Liver Cells with Multiple Genome Copies May Protect Against Cancer

By Amanda Moises

While most human cells only have one set of chromosome pairs, certain cells in the heart, blood, and liver have two or more sets, a characteristic also known as polyploidy. Scientists have had limited research in the past about the functional importance of liver polyploid cells, but researchers from the Children’s Medical Center Research Institute (CRI) at UT Southwestern have found a new approach. The researchers developed a method that allowed them to not only alter ploidy, but to also separate the effects of multiple chromosome sets from the effects of genes that cause them.

The researchers found that polyploid liver cells are able to regenerate even after various injuries and that these cells can actually protect against liver cancer formation in mice. Furthermore, the polyploid liver cells also protected against the loss of tumor suppressor genes. These findings have important implications for humans because, normally, human diploid cells are susceptible to cancer when they lose one or both copies of tumor suppressor genes. Since polyploid cells have more than one set of chromosomes, they have multiple copies of the tumor suppressor genes. Scientists can use this new research to further study the effect of polyploidy on preventing liver cancer as well as other chronic liver diseases.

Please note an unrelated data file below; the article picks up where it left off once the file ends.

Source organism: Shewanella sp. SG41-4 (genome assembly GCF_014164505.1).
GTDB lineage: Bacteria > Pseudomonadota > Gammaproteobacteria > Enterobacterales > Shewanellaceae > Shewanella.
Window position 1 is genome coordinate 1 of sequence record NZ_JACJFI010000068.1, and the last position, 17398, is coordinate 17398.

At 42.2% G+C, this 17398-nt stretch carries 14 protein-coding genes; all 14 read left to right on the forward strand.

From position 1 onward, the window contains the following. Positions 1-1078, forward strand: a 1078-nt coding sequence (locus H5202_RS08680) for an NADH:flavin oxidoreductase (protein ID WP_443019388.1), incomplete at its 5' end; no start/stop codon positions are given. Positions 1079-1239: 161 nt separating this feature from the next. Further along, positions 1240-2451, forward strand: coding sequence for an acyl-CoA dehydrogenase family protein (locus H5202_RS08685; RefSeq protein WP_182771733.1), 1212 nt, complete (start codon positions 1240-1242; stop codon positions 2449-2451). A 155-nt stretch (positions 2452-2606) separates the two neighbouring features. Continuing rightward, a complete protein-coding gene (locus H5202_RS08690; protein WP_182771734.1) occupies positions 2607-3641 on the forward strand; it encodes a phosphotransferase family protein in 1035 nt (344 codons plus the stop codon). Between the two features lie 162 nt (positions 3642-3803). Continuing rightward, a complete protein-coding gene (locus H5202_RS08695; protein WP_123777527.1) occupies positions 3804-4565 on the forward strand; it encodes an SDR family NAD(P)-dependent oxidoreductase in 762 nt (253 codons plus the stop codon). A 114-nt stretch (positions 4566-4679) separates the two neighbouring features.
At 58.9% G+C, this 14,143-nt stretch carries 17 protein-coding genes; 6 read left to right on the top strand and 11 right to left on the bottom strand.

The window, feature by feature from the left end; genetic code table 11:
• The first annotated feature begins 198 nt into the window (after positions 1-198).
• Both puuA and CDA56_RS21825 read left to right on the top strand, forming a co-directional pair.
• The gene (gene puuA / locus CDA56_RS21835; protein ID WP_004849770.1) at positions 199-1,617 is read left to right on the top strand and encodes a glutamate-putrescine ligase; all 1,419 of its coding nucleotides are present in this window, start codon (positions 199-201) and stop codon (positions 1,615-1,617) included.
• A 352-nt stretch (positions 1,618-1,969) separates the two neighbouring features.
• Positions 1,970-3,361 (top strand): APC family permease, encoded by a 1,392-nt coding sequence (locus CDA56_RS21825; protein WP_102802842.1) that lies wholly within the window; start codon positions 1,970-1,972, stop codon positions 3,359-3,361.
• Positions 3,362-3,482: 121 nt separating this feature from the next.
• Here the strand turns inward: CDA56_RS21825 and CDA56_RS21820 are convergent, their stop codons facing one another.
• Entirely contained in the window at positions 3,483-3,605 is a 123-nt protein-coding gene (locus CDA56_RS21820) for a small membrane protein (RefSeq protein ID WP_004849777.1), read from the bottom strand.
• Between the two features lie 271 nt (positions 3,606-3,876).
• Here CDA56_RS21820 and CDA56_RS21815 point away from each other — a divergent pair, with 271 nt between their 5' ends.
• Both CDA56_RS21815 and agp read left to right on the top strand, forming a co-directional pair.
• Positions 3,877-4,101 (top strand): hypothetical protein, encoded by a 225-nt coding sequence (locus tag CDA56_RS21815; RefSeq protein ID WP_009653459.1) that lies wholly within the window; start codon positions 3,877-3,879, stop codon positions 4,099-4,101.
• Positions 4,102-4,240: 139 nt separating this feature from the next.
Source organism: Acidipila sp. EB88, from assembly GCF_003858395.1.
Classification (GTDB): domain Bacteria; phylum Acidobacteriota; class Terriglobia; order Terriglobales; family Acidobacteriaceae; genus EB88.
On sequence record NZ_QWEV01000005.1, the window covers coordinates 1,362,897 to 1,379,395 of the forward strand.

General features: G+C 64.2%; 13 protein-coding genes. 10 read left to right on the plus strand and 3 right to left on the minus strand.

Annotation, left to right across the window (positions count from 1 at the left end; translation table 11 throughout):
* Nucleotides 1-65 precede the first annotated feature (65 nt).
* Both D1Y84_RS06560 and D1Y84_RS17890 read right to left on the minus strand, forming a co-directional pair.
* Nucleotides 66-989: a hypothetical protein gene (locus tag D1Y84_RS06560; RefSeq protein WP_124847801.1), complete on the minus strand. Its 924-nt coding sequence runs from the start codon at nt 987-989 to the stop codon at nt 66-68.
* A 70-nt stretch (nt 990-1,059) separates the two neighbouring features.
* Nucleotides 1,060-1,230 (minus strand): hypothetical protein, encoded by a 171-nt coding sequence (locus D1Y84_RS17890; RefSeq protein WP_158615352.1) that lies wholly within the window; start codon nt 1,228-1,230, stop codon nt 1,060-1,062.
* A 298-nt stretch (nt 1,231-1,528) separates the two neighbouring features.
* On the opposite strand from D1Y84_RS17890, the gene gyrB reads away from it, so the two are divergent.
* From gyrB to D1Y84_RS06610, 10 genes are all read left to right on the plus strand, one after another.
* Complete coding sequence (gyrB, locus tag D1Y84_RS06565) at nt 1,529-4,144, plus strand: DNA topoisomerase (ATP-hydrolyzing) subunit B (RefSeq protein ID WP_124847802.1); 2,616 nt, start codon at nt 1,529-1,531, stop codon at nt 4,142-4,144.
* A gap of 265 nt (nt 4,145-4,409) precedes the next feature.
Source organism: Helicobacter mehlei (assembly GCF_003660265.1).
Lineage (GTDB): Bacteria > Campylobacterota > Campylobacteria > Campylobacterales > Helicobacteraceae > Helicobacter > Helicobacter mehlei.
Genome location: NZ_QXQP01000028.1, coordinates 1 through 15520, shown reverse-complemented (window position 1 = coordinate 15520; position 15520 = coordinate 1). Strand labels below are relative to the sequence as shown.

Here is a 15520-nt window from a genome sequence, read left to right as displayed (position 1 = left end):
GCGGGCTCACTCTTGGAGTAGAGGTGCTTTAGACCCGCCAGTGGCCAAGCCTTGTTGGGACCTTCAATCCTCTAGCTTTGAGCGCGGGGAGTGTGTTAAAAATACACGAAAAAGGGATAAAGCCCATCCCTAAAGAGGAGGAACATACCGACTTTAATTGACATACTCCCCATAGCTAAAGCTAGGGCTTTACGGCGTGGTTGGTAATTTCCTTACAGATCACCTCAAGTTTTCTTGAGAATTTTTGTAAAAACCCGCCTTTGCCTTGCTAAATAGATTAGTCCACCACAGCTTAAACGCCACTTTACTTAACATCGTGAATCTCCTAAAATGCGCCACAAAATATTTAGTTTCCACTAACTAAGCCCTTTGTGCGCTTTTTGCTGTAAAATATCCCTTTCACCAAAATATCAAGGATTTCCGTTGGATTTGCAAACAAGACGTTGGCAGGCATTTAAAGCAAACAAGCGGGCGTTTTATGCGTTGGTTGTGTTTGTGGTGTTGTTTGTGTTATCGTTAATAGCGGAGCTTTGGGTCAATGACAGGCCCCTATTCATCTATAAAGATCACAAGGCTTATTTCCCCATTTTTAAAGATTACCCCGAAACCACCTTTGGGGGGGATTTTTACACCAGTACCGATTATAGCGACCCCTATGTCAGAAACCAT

UT Southwestern Medical Center. (2018, February 9). Liver cells with whole genome duplications protect against cancer, study shows. ScienceDaily. Retrieved February 17, 2018 from www.sciencedaily.com/releases/2018/02/180209170714.htm